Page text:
Hearing Loss Frequently Causes Anxiety


Man feeling anxious because he can’t hear the conversation.

Being in a continued state of elevated alertness is how anxiety is defined. Enhanced alertness is a good thing when there’s a threat but some people get trapped in a continual state of alertness even when they’re not in any peril. Instead of feeling anxious before a big job interview, you may be simmering with fear while cooking dinner or calling a friend. Your day-to-day life becomes an emotional struggle, and everything seems more overwhelming than it should.

And anxiety, for others, can take more than an emotional toll – the symptoms may become physical. These symptoms include nausea, dizziness, insomnia, and heart palpitations. Some people start to feel an increasing sense of anxiety as their hearing worsens while others struggle with some amount of anxiety all their lives.

Hearing loss doesn’t show up suddenly, unlike other age related health challenges, it advances slowly and typically unnoticed until suddenly your hearing professional tells you that you need a hearing aid. This should be a lot like finding out you need glasses, but hearing loss can trigger anxiety that doesn’t arise with deteriorating vision for many people. It can occur even if you’ve never suffered from serious anxiety before. Hearing impairment can make it even worse for individuals who already struggle with depression or anxiety.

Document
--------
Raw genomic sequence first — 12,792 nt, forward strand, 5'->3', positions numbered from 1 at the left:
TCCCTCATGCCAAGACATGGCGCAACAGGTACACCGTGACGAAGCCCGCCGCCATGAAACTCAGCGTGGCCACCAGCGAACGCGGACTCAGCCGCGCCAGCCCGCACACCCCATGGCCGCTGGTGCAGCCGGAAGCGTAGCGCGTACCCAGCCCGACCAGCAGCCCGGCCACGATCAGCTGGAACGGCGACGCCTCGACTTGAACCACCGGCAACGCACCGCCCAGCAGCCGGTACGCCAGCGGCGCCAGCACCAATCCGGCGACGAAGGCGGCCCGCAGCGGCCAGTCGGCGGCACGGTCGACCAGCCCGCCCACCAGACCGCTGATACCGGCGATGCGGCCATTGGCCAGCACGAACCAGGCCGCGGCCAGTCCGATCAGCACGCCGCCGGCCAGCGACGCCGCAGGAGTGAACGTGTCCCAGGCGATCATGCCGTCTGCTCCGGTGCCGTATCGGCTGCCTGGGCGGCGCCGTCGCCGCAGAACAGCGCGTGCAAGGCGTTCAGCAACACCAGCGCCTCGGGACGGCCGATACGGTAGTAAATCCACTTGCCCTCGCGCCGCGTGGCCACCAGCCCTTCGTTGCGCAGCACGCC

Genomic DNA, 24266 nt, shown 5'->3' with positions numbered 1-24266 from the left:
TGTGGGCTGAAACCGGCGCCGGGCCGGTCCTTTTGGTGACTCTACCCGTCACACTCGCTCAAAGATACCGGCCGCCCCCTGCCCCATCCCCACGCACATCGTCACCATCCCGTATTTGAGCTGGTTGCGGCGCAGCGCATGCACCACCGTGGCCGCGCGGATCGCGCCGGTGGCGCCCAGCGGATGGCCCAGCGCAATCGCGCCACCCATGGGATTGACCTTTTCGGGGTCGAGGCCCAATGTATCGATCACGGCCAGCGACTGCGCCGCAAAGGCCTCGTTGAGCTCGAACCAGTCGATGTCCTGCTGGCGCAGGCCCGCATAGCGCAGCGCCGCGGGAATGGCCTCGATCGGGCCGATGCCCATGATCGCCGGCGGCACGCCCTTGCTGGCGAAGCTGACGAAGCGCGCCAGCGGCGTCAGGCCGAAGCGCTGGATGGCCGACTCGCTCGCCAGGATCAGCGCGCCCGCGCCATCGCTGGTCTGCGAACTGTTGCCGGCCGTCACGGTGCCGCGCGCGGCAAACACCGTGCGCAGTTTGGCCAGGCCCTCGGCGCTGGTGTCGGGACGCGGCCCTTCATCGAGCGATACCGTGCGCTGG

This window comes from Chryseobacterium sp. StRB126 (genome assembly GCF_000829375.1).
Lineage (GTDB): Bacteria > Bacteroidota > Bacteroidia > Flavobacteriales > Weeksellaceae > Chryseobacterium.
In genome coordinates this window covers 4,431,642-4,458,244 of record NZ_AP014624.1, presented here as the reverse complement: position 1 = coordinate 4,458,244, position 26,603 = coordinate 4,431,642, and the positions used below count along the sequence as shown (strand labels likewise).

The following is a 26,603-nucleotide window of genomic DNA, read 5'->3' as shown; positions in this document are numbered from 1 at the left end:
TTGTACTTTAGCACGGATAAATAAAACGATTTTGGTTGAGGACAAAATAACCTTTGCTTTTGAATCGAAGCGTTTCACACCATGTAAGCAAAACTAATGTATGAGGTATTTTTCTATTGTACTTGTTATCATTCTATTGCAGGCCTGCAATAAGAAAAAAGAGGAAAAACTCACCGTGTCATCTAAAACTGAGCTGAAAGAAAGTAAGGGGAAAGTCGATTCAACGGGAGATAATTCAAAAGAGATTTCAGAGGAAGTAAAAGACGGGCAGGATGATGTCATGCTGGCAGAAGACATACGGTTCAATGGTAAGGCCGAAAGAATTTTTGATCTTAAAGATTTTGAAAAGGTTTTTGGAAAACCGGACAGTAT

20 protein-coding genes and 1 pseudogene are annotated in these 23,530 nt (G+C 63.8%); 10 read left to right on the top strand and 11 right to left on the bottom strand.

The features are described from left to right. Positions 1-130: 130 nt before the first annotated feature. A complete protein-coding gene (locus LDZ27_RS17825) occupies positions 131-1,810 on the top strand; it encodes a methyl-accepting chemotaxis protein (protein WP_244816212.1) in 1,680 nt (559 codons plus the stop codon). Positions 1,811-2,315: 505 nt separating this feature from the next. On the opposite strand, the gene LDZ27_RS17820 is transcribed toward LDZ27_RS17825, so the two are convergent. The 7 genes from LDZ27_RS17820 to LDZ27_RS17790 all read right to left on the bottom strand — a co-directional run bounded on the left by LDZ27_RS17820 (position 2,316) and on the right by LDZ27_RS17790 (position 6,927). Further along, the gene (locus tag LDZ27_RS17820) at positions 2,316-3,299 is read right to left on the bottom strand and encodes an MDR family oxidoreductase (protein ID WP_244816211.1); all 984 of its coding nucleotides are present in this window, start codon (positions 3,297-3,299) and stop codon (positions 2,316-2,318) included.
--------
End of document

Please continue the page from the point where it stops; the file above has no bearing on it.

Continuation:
What Did You Say?

Hearing loss creates new concerns: How much did you say that cost? How many times can I say “huh”? Are they irritated with me for asking them to repeat themselves? Will people stop calling me? When daily tasks become stressful, anxiety intensifies and this is a normal reaction. Why are you declining invitations for dinner or steering clear of gatherings? If you’re honest with yourself, you may be declining invites as a way to escape the anxiety of straining to keep up with conversations. This response will inevitably result in even more anxiety as you grapple with the repercussions of self isolation.

Am I Alone?

You’re not the only person feeling like this. Anxiety is increasingly common. Anxiety conditions are a problem for 18% of the population. Recent studies show hearing loss raises the chance of being diagnosed with anxiety, especially when neglected. The correlation may go the other way as well. Some studies have shown that anxiety increases your chances of developing hearing loss. It’s unfortunate that people continue to unnecessarily cope with both of these conditions considering how manageable they are.

What Are The Treatment Choices?

If your anxiety is a result of hearing loss you should come in to be fitted for a hearing aid. Don’t procrastinate and if you notice that your hearing has suddenly changed, come in as soon as you can. Hearing aids minimize embarrassment in social situations by preventing miscommunication which reduces anxiety.

There is a learning curve with hearing aids that could enhance your anxiety if you aren’t prepared for it. It can take weeks to determine the ins and outs of hearing aids and adjust to using them. So if you struggle somewhat at first, be patient and try not to be frustrated. If you’re still having issues with anxiety after you’ve had your hearing aids for a while, it’s time to make an appointment with your doctor. Your doctor can recommend one or more of the many strategies to treat anxiety like more exercise or a lifestyle change.

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The site information is for educational and informational purposes only and does not constitute medical advice. To receive personalized advice or treatment, schedule an appointment.

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